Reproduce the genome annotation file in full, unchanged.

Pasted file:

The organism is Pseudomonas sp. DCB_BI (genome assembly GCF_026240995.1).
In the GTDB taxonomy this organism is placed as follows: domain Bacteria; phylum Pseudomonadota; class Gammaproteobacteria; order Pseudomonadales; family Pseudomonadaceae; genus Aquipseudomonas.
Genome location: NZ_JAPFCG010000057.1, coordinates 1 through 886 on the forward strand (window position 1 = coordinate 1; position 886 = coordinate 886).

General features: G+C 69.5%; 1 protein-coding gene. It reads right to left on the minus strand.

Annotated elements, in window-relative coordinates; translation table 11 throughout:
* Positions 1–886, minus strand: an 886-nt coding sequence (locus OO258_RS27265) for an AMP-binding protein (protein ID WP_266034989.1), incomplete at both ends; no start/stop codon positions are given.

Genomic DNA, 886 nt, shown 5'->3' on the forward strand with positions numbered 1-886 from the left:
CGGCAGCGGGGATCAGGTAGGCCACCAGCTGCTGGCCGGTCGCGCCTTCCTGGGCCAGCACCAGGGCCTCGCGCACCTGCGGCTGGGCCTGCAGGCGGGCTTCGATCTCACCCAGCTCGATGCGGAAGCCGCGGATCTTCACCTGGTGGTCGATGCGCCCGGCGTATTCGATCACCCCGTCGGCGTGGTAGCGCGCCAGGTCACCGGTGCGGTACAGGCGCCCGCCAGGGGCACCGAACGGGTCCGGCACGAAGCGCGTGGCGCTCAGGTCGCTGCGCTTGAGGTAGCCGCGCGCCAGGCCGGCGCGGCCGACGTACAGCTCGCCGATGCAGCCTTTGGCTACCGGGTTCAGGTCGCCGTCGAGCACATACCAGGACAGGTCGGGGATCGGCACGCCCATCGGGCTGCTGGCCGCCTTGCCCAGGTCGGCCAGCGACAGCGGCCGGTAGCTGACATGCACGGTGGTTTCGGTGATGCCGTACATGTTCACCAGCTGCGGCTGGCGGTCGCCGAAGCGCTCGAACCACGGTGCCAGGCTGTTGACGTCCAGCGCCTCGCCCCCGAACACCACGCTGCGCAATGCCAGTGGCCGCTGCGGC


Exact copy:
The organism is Pseudomonas sp. DCB_BI (genome assembly GCF_026240995.1).
In the GTDB taxonomy this organism is placed as follows: domain Bacteria; phylum Pseudomonadota; class Gammaproteobacteria; order Pseudomonadales; family Pseudomonadaceae; genus Aquipseudomonas.
Genome location: NZ_JAPFCG010000057.1, coordinates 1 through 886 on the forward strand (window position 1 = coordinate 1; position 886 = coordinate 886).

General features: G+C 69.5%; 1 protein-coding gene. It reads right to left on the minus strand.

Annotated elements, in window-relative coordinates; translation table 11 throughout:
* Positions 1–886, minus strand: an 886-nt coding sequence (locus OO258_RS27265) for an AMP-binding protein (protein ID WP_266034989.1), incomplete at both ends; no start/stop codon positions are given.

Genomic DNA, 886 nt, shown 5'->3' on the forward strand with positions numbered 1-886 from the left:
CGGCAGCGGGGATCAGGTAGGCCACCAGCTGCTGGCCGGTCGCGCCTTCCTGGGCCAGCACCAGGGCCTCGCGCACCTGCGGCTGGGCCTGCAGGCGGGCTTCGATCTCACCCAGCTCGATGCGGAAGCCGCGGATCTTCACCTGGTGGTCGATGCGCCCGGCGTATTCGATCACCCCGTCGGCGTGGTAGCGCGCCAGGTCACCGGTGCGGTACAGGCGCCCGCCAGGGGCACCGAACGGGTCCGGCACGAAGCGCGTGGCGCTCAGGTCGCTGCGCTTGAGGTAGCCGCGCGCCAGGCCGGCGCGGCCGACGTACAGCTCGCCGATGCAGCCTTTGGCTACCGGGTTCAGGTCGCCGTCGAGCACATACCAGGACAGGTCGGGGATCGGCACGCCCATCGGGCTGCTGGCCGCCTTGCCCAGGTCGGCCAGCGACAGCGGCCGGTAGCTGACATGCACGGTGGTTTCGGTGATGCCGTACATGTTCACCAGCTGCGGCTGGCGGTCGCCGAAGCGCTCGAACCACGGTGCCAGGCTGTTGACGTCCAGCGCCTCGCCCCCGAACACCACGCTGCGCAATGCCAGTGGCCGCTGCGGC